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Ready to be a successful investor? It’s time to rewire your brain

Ready to be a successful investor? It’s time to rewire your brain

If I asked you to make a list of your biggest financial mistakes, what would be on it? Overspending today and not saving for tomorrow? Taking on too much debt? Pulling your money out of a down market, or being guilty of too much hubris when the market was up? Investing in that “sure thing” that wasn’t so sure after all?

No, I’m not psychic. (If I were, I’d most certainly have beaten the market into the ground years ago!) The sad truth is that everyone can add at least one of those mistakes to their list at one time or another. Why? Because so many of the most common mistakes stem from the fact that we are hardwired for financial failure. And hardwiring is extremely tough to fight.

Jonathan Clements does a great job explaining this phenomenon in his most recent book, How to Think About Money. I covered Clements’s Steps 1 and 2 in my blog posts Money really can buy happiness and How long do you plan to live (and are you planning for it?), and while those steps were certainly important, Step 3, Rewire Your Brain, deals with issues I see my clients struggle with every day.The good news according to Clements (and I wholeheartedly agree) is that it is possible to be more sensible about how we manage our money, but changing that wiring takes great mental strength. Rewiring does not mean you need to be smarter or more educated than anyone else—you just need to stay focused on the right things at the right time. Here are four things you can start doing today to start to change your thought patterns and truly begin to think differently about money:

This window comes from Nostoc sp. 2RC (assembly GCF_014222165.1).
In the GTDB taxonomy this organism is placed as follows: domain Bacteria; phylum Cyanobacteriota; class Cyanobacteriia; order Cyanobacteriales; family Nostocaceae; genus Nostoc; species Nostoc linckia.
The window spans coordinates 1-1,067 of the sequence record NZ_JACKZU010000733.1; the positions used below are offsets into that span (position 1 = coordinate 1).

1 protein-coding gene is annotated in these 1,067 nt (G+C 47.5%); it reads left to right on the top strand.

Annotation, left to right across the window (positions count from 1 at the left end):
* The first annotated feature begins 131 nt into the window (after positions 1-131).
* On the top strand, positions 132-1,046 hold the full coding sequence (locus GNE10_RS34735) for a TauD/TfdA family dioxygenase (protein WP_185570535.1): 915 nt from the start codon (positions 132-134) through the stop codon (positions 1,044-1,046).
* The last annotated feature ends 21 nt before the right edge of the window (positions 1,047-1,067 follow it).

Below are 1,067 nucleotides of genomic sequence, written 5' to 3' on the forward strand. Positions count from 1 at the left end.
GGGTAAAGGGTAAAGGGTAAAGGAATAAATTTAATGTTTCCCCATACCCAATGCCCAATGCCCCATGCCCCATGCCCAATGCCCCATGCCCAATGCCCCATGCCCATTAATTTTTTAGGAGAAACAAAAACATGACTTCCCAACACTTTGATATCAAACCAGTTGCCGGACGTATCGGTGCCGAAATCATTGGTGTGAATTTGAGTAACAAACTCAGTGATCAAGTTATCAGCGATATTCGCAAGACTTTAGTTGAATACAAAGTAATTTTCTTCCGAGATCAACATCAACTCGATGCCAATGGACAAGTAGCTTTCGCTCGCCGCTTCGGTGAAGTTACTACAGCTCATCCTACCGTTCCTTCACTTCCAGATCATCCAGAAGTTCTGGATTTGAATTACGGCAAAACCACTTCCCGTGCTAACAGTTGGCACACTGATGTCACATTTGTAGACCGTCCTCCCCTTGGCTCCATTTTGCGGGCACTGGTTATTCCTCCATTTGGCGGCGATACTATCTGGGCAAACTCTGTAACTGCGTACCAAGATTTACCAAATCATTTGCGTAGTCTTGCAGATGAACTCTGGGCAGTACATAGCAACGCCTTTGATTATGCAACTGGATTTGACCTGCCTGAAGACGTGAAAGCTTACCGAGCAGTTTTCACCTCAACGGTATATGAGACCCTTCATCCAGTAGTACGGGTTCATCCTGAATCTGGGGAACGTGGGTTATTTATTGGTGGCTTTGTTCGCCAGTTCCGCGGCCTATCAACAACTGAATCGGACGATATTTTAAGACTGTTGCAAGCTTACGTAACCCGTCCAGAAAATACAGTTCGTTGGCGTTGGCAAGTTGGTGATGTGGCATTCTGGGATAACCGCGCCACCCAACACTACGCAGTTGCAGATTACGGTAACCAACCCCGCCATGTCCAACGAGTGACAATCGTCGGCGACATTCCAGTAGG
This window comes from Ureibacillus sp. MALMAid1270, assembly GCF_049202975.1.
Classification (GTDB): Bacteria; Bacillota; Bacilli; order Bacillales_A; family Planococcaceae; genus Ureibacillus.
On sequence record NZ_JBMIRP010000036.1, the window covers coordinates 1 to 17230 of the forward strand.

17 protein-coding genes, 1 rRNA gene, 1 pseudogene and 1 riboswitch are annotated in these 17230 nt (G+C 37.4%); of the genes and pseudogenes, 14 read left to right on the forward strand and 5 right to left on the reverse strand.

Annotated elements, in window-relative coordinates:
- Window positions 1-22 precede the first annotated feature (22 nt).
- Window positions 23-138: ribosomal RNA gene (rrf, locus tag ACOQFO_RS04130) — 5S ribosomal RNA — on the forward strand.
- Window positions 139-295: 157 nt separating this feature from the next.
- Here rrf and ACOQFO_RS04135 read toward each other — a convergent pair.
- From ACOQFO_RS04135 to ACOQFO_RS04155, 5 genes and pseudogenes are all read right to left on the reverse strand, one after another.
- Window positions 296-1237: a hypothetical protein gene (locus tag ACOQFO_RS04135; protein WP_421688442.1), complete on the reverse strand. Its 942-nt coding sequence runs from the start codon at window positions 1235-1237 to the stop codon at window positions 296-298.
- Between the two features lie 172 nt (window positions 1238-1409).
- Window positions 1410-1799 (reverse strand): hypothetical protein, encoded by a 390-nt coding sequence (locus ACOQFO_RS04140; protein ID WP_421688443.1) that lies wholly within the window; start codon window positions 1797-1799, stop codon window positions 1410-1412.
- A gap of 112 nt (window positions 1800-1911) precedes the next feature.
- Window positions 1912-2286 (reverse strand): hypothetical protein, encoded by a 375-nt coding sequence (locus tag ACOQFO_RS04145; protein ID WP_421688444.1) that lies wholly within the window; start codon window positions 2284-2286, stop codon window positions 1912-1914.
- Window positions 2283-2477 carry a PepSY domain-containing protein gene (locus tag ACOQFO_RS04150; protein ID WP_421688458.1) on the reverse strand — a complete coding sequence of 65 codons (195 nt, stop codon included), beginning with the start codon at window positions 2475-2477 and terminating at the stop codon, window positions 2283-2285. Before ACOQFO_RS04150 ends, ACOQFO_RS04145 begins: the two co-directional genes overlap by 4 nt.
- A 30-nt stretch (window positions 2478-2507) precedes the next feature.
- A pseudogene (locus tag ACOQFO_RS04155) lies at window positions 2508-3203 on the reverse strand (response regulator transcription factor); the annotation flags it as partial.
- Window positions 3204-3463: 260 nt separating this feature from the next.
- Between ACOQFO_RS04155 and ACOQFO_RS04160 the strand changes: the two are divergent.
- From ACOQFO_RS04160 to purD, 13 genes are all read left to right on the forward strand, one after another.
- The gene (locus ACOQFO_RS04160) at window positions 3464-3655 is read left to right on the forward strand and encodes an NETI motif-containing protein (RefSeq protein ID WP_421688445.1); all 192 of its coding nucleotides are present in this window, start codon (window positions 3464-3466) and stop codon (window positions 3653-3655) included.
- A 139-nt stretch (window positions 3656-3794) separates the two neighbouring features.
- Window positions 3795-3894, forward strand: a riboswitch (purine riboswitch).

1. Save like crazy. It sounds so simple, doesn’t it? But unfortunately, our brains aren’t nearly as rational as we’d like to think. Many people lack the self-control not to overspend, so they take on too much debt. My friend Lydia was always one of the most “fabulous” people I knew. She always had the best clothes, the cutest shoes, and the fanciest car. But Lydia was a victim of her own fabulousness. While she was dressing to impress, she wasn’t saving enough for retirement. Now in her late 60s, she has to continue to work—not by choice, but by necessity. In contrast, there’s the story of Carol Sue Snowden, a librarian who lived modestly and then made headlines for gifting the library where she worked over a million dollars in her will. As Clements says, “Growing wealthy is ridiculously simple, but it isn’t easy.” It requires saving early, saving often, and focusing on becoming wealthy tomorrow—not appearing wealthy today.